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Spirit Airlines kicked breastfeeding mom off flight—for a totally relatable situation

One mom’s attempt to keep everyone on her plane happy ended with her ejected from the flight before lift off.

Spirit Airlines kicked breastfeeding mom off flight—for a totally relatable situation

Let’s be honest: Air travel with young children is no one’s idea of fun. Even when the little ones are on their very best behavior, most of us are concerned about disrupting fellow passengers. But one Houston mom’s attempt to keep everyone on her plane happy ended with her ejected from the flight before lift off, she claims. The airline, on the other hand, calls it a case of non-compliance.


Last week, Mei Rui was traveling from Texas to New Jersey with her elderly parents and 2-year-old son when their 6:30 a.m. Spirit Airlines flight was repeatedly delayed at the gate. Right before it seemed they were going to get the all-clear, Rui says she decided to breastfeed her son in an attempt to keep him from crying.

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“Every parent with a young child can image, you don’t want to be that parent on the plane,” Rui told the Washington Post. “It would be very embarrassing. I was just trying to avoid that.”

At the time, she says passengers were still walking about and the plane door was open, so she figured it wouldn’t be an issue. A few crew members even passed by without saying anything—until one came by and instructed Rui to buckle her son back in his seat. (She claims the plane door was still open; the airline says it was closed.)

In a post on Facebook, Rui shared her version of what happened next:

“I explained to them both that giving me a couple more minutes to finish nursing him would prevent him from crying and disturbing the other passengers. Seeing that I did not stop breastfeeding him promptly, they went back and at that point must have called the captain. I didn’t want to cause any trouble, so I immediately pulled my son off and forced-buckled him into the seat, which set off uncontrollable crying for the next 25 minutes to the great dismay and earache of everyone on the plane.”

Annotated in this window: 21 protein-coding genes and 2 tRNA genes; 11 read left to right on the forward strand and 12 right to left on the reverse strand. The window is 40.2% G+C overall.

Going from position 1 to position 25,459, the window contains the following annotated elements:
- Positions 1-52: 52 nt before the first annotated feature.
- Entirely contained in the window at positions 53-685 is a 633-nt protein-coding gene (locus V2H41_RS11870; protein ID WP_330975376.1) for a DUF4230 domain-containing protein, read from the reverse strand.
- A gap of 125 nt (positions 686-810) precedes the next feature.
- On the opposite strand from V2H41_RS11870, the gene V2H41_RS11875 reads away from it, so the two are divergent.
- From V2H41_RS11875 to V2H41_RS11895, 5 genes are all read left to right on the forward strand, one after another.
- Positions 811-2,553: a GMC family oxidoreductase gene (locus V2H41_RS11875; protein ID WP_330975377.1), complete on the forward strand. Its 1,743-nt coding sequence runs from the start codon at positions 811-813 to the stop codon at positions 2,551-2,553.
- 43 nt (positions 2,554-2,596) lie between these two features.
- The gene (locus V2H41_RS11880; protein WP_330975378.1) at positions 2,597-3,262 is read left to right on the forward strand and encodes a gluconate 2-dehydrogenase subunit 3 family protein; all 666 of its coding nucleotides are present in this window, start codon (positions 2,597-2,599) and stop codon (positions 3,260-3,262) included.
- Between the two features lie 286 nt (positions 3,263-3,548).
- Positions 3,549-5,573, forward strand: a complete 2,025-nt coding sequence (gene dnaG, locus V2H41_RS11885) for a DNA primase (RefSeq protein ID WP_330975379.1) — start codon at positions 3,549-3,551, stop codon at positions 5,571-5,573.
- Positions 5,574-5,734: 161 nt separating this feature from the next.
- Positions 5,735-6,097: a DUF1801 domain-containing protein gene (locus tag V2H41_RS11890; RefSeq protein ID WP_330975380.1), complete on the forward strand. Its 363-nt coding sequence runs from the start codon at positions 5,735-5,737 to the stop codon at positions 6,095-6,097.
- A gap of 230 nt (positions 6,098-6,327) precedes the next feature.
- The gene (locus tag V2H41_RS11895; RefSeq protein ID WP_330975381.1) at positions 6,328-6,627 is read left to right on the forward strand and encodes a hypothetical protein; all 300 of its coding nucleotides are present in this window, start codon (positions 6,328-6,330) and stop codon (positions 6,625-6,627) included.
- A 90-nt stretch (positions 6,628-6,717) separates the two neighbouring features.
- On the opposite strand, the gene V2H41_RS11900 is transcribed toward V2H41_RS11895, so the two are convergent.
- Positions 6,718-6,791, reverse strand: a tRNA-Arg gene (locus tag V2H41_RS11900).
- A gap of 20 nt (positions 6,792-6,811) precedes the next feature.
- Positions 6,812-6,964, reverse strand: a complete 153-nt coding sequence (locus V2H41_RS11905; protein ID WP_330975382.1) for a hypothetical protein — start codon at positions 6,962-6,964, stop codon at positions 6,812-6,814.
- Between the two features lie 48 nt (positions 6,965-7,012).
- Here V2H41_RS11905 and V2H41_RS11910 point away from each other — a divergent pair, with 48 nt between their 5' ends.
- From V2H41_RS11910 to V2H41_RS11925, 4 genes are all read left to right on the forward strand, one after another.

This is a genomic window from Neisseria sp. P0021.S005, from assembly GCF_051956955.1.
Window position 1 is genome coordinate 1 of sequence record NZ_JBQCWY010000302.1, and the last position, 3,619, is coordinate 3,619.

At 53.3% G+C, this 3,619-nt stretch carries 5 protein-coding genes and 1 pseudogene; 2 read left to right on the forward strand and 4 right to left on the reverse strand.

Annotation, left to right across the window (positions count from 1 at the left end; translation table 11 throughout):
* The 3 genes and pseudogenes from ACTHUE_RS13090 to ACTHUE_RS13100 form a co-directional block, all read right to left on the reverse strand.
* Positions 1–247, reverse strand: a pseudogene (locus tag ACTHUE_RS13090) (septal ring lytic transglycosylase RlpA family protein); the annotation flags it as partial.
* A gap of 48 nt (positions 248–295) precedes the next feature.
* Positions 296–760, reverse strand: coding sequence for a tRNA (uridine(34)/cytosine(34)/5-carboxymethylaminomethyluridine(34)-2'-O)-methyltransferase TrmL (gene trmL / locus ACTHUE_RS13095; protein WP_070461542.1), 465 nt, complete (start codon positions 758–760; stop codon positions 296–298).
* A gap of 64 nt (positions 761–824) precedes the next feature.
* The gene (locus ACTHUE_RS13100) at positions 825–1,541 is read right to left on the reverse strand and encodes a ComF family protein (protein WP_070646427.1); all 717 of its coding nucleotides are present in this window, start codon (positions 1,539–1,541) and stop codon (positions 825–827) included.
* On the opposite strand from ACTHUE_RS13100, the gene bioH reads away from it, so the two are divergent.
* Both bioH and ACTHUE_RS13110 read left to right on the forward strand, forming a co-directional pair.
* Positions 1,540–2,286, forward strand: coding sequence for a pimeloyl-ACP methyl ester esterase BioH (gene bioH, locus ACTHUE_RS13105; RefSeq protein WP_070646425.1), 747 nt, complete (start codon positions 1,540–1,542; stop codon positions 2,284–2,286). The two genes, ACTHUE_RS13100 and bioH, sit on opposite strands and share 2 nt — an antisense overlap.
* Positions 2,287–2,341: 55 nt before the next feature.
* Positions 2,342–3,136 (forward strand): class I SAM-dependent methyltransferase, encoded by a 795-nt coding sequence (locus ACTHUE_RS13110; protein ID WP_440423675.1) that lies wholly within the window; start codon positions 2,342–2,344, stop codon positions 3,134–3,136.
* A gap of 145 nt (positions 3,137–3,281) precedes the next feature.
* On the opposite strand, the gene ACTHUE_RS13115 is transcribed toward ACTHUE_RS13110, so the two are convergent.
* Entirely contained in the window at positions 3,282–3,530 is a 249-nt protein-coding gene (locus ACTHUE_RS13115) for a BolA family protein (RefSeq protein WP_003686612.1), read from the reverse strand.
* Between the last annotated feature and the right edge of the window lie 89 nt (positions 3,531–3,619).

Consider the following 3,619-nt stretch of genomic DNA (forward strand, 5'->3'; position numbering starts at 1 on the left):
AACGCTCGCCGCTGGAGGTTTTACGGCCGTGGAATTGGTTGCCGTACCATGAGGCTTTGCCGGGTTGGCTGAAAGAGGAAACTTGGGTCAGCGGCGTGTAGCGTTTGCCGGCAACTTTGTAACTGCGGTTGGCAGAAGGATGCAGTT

Even though the toddler was buckled in, it was then the crew members told her to get off the plane. She recorded the following scene with her cellphone camera.

Once off the plane and surrounded by uniformed guards, she continued filming.

“I just want to know why we were kicked off the plane?” Rui said in the video. “Could you tell me which part of the instruction we were not compliant with? I think we deserve to know that.”

When she wasn’t provided with more answers, Rui said she asked the flight representative what he would do “if this happened to your family.” To that, the man curtly responded, “It wouldn’t happen to my family, I can assure you.”

Rui, her son and parents weren’t allowed back on the plane—causing them to miss their trip to New Jersey, where Rui, a Grammy-nominated pianist/molecular biologist, was scheduled to record audio to be used with a clinical cancer study. Worse still, Rui says the stress of the day led her father to collapse from a heart ailment and require treatment at the hospital.

“They treated us like we were criminals,” she told the Washington Post. “A baby crying is not a crime.”

Despite pushback from Rui and supporters who came to her defense after she uploaded the video, Spirit Airlines stood by the decision in a statement:

“Our records indicate a passenger was removed from Flight 712 after refusing to comply with crew instructions several times during taxi to runway and safety briefing. To protect the safety of our guests and crew, FAA regulations and airline policies require all passengers to stay seated and buckled during takeoff and landing. We apologize for any inconvenience to our guests. As a courtesy, we’ve issued a full refund to the passenger in question.”

Of course, there was no video from the conversations within the plane, so it’s hard to know exactly what happened. But airlines haven’t earned themselves the best of reputations when it comes to the treatment of passengers lately.

When it comes to what we can do about it, start by following the rules—but also be sure to show fellow traveling parents a little compassion.

I felt lost as a new mother, but babywearing helped me find myself again

I wish someone had told me before how special wearing your baby can be, even when you have no idea how to do it.

My first baby and I were alone in our Brooklyn apartment during a particularly cold spring with yet another day of no plans. My husband was back at work after a mere three weeks of parental leave (what a joke!) and all my friends were busy with their childless lives—which kept them too busy to stop by or check in (making me, at times, feel jealous).

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Slowly, but surely, and mostly thanks to sleep deprivation and isolation, I began to detest this whole new mom life. I've always been a social butterfly. I moved to New York because I craved that non-stop energy the city has and in the years before having my baby I amassed new friends I made through my daily adventures. I would never stop. I would walk everywhere just to take in the scenery and was always on the move.

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